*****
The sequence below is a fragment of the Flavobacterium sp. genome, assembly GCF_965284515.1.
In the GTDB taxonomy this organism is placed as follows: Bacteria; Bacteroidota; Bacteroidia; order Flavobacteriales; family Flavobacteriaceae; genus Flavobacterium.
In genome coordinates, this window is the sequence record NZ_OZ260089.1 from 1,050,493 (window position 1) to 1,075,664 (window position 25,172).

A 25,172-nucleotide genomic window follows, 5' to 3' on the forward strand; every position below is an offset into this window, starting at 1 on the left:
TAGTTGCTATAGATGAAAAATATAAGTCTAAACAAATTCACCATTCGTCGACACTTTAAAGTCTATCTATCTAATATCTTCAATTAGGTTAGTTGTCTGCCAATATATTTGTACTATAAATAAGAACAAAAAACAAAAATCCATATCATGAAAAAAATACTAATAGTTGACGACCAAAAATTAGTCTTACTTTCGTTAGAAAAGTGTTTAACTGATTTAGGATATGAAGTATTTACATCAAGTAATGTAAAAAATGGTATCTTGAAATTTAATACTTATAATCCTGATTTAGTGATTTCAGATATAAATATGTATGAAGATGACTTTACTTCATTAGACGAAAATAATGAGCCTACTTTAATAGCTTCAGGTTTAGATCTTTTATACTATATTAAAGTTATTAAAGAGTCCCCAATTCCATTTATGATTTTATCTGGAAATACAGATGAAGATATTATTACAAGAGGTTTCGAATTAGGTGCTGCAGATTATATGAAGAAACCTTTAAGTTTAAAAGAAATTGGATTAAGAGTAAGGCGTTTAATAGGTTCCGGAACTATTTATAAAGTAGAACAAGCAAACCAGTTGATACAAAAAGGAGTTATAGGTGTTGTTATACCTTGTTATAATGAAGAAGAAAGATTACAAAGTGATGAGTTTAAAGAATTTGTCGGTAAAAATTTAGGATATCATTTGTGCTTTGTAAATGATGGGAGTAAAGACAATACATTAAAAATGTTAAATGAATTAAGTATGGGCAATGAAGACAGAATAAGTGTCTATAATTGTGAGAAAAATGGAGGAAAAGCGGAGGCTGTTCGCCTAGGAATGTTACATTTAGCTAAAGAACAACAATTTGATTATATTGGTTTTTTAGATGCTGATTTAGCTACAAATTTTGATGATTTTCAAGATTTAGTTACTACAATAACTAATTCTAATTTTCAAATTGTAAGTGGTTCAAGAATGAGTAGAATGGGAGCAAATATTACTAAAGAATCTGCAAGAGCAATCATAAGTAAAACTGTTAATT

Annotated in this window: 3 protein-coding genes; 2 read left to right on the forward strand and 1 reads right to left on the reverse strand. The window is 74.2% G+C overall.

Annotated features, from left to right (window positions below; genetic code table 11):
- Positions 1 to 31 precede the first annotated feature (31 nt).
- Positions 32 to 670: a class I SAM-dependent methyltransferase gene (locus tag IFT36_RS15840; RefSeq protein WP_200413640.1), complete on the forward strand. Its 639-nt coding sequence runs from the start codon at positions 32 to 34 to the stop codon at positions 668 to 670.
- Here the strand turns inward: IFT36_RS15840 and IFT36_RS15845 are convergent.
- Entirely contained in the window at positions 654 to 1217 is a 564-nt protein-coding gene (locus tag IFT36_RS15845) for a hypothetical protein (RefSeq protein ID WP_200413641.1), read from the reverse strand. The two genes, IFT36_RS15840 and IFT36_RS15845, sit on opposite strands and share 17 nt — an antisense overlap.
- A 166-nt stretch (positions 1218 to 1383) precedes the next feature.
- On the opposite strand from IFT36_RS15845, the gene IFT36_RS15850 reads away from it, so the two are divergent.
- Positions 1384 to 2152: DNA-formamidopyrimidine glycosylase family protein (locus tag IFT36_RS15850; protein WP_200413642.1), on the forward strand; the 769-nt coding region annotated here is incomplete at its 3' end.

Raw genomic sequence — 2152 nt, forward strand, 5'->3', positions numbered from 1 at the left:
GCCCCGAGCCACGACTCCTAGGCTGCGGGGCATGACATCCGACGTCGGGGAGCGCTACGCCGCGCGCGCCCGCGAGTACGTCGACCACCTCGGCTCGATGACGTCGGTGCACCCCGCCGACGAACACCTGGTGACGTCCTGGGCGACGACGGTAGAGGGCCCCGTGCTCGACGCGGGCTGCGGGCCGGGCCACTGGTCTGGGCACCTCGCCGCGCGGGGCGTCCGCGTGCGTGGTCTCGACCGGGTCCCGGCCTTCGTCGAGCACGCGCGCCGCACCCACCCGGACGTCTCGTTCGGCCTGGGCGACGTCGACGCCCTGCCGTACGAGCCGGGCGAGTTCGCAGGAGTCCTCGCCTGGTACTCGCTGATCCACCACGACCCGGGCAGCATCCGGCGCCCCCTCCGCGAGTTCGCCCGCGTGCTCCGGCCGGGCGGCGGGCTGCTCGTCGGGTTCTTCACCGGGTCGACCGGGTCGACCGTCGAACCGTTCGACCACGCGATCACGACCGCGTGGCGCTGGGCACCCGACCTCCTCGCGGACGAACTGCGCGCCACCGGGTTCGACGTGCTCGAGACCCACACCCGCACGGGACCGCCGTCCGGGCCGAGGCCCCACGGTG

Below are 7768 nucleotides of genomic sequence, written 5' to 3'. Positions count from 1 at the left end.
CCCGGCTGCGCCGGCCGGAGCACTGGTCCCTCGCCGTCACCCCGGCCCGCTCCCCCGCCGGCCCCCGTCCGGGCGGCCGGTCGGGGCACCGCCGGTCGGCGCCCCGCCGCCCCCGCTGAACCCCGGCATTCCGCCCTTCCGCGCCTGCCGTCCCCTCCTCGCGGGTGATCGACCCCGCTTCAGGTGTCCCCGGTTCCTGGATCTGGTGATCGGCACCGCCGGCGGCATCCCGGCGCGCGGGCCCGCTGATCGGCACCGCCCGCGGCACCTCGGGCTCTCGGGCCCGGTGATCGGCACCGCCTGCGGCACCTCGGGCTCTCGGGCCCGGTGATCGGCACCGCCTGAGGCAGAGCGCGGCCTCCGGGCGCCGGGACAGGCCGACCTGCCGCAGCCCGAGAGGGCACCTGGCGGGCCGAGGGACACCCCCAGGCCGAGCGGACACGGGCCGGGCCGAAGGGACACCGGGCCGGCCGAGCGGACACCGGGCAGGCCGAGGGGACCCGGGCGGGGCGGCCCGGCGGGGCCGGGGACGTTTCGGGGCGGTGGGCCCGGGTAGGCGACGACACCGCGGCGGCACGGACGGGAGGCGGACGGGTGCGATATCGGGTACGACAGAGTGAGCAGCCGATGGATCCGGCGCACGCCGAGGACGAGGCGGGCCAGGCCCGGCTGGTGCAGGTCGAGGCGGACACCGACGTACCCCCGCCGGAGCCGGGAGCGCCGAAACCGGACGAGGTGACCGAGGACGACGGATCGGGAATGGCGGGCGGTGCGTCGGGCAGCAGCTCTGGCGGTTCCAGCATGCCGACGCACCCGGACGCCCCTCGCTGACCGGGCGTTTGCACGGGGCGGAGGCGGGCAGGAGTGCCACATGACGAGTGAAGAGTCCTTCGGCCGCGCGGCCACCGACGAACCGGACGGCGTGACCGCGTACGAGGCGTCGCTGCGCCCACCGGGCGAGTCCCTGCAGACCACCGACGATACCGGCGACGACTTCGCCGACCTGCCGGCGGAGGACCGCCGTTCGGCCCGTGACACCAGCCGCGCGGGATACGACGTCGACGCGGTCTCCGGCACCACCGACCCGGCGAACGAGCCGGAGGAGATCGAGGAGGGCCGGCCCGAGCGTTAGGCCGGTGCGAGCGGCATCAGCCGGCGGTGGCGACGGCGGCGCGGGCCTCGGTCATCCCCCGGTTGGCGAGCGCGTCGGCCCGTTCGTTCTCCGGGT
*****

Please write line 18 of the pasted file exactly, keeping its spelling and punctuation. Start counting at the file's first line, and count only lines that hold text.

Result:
CCCGGCTGCGCCGGCCGGAGCACTGGTCCCTCGCCGTCACCCCGGCCCGCTCCCCCGCCGGCCCCCGTCCGGGCGGCCGGTCGGGGCACCGCCGGTCGGCGCCCCGCCGCCCCCGCTGAACCCCGGCATTCCGCCCTTCCGCGCCTGCCGTCCCCTCCTCGCGGGTGATCGACCCCGCTTCAGGTGTCCCCGGTTCCTGGATCTGGTGATCGGCACCGCCGGCGGCATCCCGGCGCGCGGGCCCGCTGATCGGCACCGCCCGCGGCACCTCGGGCTCTCGGGCCCGGTGATCGGCACCGCCTGCGGCACCTCGGGCTCTCGGGCCCGGTGATCGGCACCGCCTGAGGCAGAGCGCGGCCTCCGGGCGCCGGGACAGGCCGACCTGCCGCAGCCCGAGAGGGCACCTGGCGGGCCGAGGGACACCCCCAGGCCGAGCGGACACGGGCCGGGCCGAAGGGACACCGGGCCGGCCGAGCGGACACCGGGCAGGCCGAGGGGACCCGGGCGGGGCGGCCCGGCGGGGCCGGGGACGTTTCGGGGCGGTGGGCCCGGGTAGGCGACGACACCGCGGCGGCACGGACGGGAGGCGGACGGGTGCGATATCGGGTACGACAGAGTGAGCAGCCGATGGATCCGGCGCACGCCGAGGACGAGGCGGGCCAGGCCCGGCTGGTGCAGGTCGAGGCGGACACCGACGTACCCCCGCCGGAGCCGGGAGCGCCGAAACCGGACGAGGTGACCGAGGACGACGGATCGGGAATGGCGGGCGGTGCGTCGGGCAGCAGCTCTGGCGGTTCCAGCATGCCGACGCACCCGGACGCCCCTCGCTGACCGGGCGTTTGCACGGGGCGGAGGCGGGCAGGAGTGCCACATGACGAGTGAAGAGTCCTTCGGCCGCGCGGCCACCGACGAACCGGACGGCGTGACCGCGTACGAGGCGTCGCTGCGCCCACCGGGCGAGTCCCTGCAGACCACCGACGATACCGGCGACGACTTCGCCGACCTGCCGGCGGAGGACCGCCGTTCGGCCCGTGACACCAGCCGCGCGGGATACGACGTCGACGCGGTCTCCGGCACCACCGACCCGGCGAACGAGCCGGAGGAGATCGAGGAGGGCCGGCCCGAGCGTTAGGCCGGTGCGAGCGGCATCAGCCGGCGGTGGCGACGGCGGCGCGGGCCTCGGTCATCCCCCGGTTGGCGAGCGCGTCGGCCCGTTCGTTCTCCGGGT